Photo Source: NewParent.com
This blog post by: Erin Moore, IBCLC (Certified Lactation Consultant), RLC, Doula
Website: Mother Nature Birth & Lactation
It seems these days that we are inundated with news articles and medical studies that expose the benefits of breastfeeding your baby. It seems that everyone is trying to be so careful in their language and the way that they put this information across to the public.
If we are to say that breastfeeding is good for babies’ health, then what do we call the alternative?
If I can tell you with no argument all of the health benefits of breastfeeding, but what if I tell you that there are health risks to NOT breastfeeding your baby?
According to the U.S. Government, the health risks of not breastfeeding your baby include not providing your baby with disease-fighting antibodies that protect them against illnesses including diarrhea, ear infections and pneumonia, not providing “joyful bonding” with your baby, increasing your baby’s risk of developing asthma and allergies, increasing your child’s risk of developing obesity, increasing your baby’s risk of sudden infant death syndrome to name just a few. Lower IQ is another risk of not breastfeeding your baby.
As a mother, if you do not breastfeed your baby, you are increasing your own risk of breast and ovarian cancer, type 2 diabetes, and cardiovascular disease. With growing concern among mothers and healthcare providers about postpartum depression, it’s also important to point out a 2009 study by Dennis & McQueen citing decreased breastfeeding duration as a likely contributor to postpartum depression.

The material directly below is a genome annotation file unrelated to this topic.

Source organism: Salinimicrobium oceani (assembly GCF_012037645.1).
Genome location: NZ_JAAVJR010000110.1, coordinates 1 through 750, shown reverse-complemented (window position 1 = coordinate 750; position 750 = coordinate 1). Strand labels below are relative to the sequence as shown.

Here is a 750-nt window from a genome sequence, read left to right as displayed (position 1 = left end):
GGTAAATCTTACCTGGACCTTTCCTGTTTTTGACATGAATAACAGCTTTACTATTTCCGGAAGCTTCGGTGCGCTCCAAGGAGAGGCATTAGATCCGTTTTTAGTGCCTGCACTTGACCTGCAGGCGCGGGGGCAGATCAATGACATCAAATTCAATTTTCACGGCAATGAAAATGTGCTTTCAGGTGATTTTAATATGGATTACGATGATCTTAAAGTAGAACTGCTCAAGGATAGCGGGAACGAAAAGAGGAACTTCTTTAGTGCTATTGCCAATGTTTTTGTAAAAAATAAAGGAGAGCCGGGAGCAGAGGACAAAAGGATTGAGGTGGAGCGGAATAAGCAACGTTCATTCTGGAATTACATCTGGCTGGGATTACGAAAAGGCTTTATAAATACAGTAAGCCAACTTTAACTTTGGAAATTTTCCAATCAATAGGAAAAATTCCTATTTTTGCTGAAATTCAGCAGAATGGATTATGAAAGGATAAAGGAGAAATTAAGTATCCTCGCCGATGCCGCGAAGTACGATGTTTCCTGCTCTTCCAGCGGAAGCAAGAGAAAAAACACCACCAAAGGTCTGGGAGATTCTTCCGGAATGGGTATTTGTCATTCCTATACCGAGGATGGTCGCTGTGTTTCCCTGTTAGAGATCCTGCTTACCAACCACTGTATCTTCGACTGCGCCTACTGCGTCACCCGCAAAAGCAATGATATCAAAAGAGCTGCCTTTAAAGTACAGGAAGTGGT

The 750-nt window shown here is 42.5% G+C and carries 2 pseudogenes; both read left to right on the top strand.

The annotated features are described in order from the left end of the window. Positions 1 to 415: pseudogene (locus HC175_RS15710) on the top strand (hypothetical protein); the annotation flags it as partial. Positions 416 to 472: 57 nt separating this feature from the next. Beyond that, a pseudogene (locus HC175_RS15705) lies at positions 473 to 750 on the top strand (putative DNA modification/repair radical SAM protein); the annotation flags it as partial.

It seems that when you put it that way, NOT breastfeeding sounds awfully dangerous from a physical and mental health standpoint, doesn’t it?
One of my favorite resources on really just putting this out there and being up front about the risks of not breastfeeding is the Normal Fed website by Diane Wiessinger, MS, IBCLC called “Breast or Bottle?” The article goes into great detail about the benefits of breastfeeding while presenting facts about bottle feeding and artificial baby milk.
I do understand why it’s almost taboo in our society to denigrate artificial baby milk when we, as mothers, seem to crave validation and reassurance that we are doing the best we can by our children. The rub is that you cannot be doing the best thing and not doing the best thing at the same time. Does it mean that you are a bad mother if you choose for whatever reason not to do the best thing for your child? Not at all.
Because of the lack of breastfeeding support in every healthcare situation and in every community, because of the aggressive and unethical marketing strategies of the companies who manufacture artificial baby milk and accessories, because of the obsession with growth charts and our desire to know exactly “how much” food our babies are getting in a feeding down to the milliliter; because of those things and more, mothers are often passively choosing not to give their baby the nutrition that their baby needs out of fear and worry and not getting the support needed to give their babies what they need.
Let’s support each other through the first few challenging weeks of breastfeeding a newborn. If you can make it past the first weeks of your baby’s life, then breastfeeding only gets easier. When challenges hit, call your lactation consultant at the hospital you delivered. Or call your local La Leche League where you can connect with other parents and have an instant support group.